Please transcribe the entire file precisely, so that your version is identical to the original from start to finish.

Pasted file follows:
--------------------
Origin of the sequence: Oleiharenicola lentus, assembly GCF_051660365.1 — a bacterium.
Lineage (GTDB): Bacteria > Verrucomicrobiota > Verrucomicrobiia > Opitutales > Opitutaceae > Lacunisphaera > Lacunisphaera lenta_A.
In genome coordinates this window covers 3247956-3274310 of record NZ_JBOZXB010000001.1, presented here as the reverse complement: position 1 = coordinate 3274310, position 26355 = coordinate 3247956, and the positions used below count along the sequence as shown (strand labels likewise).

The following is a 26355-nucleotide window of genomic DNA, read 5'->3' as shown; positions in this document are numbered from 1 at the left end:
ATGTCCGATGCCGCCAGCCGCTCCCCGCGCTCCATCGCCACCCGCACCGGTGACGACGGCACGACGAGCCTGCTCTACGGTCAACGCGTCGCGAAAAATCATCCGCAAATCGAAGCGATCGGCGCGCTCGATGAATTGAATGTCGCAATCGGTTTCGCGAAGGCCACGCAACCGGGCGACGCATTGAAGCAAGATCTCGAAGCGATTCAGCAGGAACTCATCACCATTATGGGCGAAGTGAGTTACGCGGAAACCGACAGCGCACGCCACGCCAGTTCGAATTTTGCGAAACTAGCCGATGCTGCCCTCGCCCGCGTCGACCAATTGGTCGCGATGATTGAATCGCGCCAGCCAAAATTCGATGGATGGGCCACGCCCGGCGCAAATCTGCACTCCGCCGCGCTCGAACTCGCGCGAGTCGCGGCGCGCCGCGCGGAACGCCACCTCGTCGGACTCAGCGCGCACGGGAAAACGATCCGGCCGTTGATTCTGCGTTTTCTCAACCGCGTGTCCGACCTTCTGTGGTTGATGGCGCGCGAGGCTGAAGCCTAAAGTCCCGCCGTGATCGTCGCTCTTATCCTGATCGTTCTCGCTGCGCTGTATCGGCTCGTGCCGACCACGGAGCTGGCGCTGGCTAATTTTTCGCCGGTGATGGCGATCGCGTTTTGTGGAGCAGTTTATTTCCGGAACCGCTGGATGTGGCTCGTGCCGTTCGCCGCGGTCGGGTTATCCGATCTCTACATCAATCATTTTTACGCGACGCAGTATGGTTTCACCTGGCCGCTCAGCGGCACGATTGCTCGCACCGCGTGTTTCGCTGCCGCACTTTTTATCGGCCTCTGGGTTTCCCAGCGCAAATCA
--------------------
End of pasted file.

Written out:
Origin of the sequence: Oleiharenicola lentus, assembly GCF_051660365.1 — a bacterium.
Lineage (GTDB): Bacteria > Verrucomicrobiota > Verrucomicrobiia > Opitutales > Opitutaceae > Lacunisphaera > Lacunisphaera lenta_A.
In genome coordinates this window covers 3247956-3274310 of record NZ_JBOZXB010000001.1, presented here as the reverse complement: position 1 = coordinate 3274310, position 26355 = coordinate 3247956, and the positions used below count along the sequence as shown (strand labels likewise).

The following is a 26355-nucleotide window of genomic DNA, read 5'->3' as shown; positions in this document are numbered from 1 at the left end:
ATGTCCGATGCCGCCAGCCGCTCCCCGCGCTCCATCGCCACCCGCACCGGTGACGACGGCACGACGAGCCTGCTCTACGGTCAACGCGTCGCGAAAAATCATCCGCAAATCGAAGCGATCGGCGCGCTCGATGAATTGAATGTCGCAATCGGTTTCGCGAAGGCCACGCAACCGGGCGACGCATTGAAGCAAGATCTCGAAGCGATTCAGCAGGAACTCATCACCATTATGGGCGAAGTGAGTTACGCGGAAACCGACAGCGCACGCCACGCCAGTTCGAATTTTGCGAAACTAGCCGATGCTGCCCTCGCCCGCGTCGACCAATTGGTCGCGATGATTGAATCGCGCCAGCCAAAATTCGATGGATGGGCCACGCCCGGCGCAAATCTGCACTCCGCCGCGCTCGAACTCGCGCGAGTCGCGGCGCGCCGCGCGGAACGCCACCTCGTCGGACTCAGCGCGCACGGGAAAACGATCCGGCCGTTGATTCTGCGTTTTCTCAACCGCGTGTCCGACCTTCTGTGGTTGATGGCGCGCGAGGCTGAAGCCTAAAGTCCCGCCGTGATCGTCGCTCTTATCCTGATCGTTCTCGCTGCGCTGTATCGGCTCGTGCCGACCACGGAGCTGGCGCTGGCTAATTTTTCGCCGGTGATGGCGATCGCGTTTTGTGGAGCAGTTTATTTCCGGAACCGCTGGATGTGGCTCGTGCCGTTCGCCGCGGTCGGGTTATCCGATCTCTACATCAATCATTTTTACGCGACGCAGTATGGTTTCACCTGGCCGCTCAGCGGCACGATTGCTCGCACCGCGTGTTTCGCTGCCGCACTTTTTATCGGCCTCTGGGTTTCCCAGCGCAAATCA